Higher education has become a worldwide phenomenon where students now travel internationally to pursue courses and careers, not simply as a global enterprise, but as a network of worldwide interconnections. The Origins of Higher Learning: Knowledge networks and the early development of universities is an account of the first globalisation that has led us to this point, telling of how humankind first developed centres of higher learning across the vast landmass from the Atlantic to the China Sea.
This book opens a much-needed debate on the origins of higher learning, exploring how, why and where humankind first began to take a sustained interest in questions that went beyond daily survival. Showing how these concerns became institutionalised and how knowledge came to be transferred from place to place, this book explores important aspects of the forerunners of globalisation. It is a narrative which covers much of Asia, North Africa and Europe, many parts of which were little known beyond their own boundaries. Spanning from the earliest civilisations to the end of the European Middle Ages, around 700 years ago, here the authors set out crucial findings for future research and investigation.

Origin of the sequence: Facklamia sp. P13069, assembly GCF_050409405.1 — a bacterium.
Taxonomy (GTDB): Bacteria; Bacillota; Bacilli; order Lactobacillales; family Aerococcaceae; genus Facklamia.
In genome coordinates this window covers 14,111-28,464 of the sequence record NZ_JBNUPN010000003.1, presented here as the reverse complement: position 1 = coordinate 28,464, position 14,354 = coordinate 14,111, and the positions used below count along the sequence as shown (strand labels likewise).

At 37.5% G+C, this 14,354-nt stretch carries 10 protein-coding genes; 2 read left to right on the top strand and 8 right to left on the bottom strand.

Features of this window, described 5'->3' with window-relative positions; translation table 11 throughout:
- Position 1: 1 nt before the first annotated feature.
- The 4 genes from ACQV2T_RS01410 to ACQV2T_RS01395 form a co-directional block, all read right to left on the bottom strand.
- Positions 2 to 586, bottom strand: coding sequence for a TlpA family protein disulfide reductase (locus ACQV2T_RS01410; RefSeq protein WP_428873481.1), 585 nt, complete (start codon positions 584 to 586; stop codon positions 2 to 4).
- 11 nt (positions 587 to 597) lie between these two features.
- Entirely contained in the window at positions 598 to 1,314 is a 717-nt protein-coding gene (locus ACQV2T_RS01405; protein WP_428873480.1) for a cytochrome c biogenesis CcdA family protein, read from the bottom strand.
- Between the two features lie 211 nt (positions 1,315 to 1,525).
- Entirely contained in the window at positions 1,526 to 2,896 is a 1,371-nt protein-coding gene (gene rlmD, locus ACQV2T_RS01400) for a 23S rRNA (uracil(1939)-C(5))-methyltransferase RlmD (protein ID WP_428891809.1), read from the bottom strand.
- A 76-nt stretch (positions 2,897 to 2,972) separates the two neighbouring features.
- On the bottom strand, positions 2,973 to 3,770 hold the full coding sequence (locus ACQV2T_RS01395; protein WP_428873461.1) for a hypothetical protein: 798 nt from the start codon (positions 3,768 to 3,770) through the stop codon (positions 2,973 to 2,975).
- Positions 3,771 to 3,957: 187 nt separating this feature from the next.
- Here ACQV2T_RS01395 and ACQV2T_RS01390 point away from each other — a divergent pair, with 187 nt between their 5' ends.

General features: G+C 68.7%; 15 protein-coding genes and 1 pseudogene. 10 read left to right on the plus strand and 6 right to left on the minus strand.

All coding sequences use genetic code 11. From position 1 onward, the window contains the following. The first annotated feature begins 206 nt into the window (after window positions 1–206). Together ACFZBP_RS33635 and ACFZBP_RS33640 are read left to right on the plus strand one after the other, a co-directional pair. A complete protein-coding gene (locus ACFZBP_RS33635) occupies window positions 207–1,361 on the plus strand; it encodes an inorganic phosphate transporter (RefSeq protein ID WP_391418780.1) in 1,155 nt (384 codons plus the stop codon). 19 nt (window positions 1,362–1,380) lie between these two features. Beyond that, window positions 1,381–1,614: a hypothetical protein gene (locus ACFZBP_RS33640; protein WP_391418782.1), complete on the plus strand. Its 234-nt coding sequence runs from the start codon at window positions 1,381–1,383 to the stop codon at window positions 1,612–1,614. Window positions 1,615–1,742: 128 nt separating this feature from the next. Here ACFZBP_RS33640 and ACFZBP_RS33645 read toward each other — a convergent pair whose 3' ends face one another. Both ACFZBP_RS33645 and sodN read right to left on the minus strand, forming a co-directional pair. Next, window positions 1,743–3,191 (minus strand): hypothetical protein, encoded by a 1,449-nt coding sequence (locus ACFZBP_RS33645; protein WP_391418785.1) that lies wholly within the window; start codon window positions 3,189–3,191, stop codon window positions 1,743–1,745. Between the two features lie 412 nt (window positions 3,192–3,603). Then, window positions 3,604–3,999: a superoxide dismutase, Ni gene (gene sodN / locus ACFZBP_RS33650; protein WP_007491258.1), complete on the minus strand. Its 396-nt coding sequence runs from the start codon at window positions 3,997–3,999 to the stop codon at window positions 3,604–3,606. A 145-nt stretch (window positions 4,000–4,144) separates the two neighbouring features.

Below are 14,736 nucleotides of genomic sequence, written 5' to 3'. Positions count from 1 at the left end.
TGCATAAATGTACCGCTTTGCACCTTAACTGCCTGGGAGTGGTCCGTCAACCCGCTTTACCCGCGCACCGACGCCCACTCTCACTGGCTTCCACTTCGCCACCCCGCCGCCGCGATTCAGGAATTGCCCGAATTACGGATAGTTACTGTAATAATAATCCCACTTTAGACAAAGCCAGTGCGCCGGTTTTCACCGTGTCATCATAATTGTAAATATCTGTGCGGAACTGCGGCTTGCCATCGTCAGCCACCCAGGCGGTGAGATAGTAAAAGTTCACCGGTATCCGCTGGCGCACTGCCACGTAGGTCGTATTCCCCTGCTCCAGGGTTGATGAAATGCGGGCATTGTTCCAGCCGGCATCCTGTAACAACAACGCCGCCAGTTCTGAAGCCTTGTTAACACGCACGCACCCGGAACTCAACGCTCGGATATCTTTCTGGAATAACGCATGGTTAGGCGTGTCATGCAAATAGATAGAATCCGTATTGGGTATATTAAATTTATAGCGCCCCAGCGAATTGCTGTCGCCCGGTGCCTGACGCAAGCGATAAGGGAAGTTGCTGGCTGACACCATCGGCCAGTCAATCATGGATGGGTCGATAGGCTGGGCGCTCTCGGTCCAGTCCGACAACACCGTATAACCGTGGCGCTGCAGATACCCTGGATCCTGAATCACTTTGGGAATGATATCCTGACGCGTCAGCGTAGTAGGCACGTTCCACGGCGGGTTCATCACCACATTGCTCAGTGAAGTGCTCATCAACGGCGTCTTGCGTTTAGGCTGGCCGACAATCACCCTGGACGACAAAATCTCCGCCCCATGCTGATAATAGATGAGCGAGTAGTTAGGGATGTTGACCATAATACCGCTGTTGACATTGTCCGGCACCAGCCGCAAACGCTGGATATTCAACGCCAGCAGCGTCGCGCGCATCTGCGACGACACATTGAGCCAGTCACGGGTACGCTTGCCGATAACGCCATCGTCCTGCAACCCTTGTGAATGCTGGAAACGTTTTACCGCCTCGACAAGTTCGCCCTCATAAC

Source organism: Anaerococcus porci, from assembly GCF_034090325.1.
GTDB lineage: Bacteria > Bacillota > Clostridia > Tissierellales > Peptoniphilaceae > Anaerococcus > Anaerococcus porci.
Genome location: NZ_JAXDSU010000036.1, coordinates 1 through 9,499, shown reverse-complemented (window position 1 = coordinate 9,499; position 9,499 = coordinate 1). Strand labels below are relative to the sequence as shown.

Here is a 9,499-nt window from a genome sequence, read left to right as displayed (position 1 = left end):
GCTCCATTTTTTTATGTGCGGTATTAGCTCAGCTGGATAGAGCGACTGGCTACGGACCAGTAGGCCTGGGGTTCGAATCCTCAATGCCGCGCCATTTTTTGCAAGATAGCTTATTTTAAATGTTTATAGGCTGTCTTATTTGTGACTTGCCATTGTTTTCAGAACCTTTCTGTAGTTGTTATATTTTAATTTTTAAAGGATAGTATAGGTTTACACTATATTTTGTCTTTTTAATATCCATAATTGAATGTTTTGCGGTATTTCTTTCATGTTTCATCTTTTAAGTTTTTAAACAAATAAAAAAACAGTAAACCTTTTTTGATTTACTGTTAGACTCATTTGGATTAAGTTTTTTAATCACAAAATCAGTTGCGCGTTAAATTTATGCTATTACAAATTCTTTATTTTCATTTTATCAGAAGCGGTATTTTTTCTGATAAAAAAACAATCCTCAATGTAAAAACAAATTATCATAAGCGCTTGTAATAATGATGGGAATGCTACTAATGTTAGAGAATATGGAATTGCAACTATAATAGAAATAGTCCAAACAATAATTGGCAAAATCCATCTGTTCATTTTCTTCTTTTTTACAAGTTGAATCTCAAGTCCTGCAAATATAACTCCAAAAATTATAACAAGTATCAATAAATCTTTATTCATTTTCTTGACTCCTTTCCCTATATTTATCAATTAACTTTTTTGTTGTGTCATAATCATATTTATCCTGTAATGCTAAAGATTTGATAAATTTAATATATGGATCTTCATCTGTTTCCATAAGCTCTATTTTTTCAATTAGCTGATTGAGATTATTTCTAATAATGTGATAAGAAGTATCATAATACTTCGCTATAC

This book shows how interconnections across continents are nothing new and that in reality, humankind has been interdependent for a much longer period than is widely recognised. It is a book which challenges existing accounts of the origins of higher learning in Europe and will be of interest to all those who wish to know more about the world of academia.
Introduction 1. From the Tigris to the Tiber: early knowledge networks 2. From the Indus to the Ganges: the spread of higher learning in ancient India 3. Along the Yellow River: the origins of higher learning in ancient China 4. Higher learning in ancient Korea, Vietnam and Japan 5. The coming of Islam 6. The golden age of Islam 7. The westward spread of Islam 8. Europe: a medieval backwater? 9. Conclusion: knowledge networks and the origins of higher learning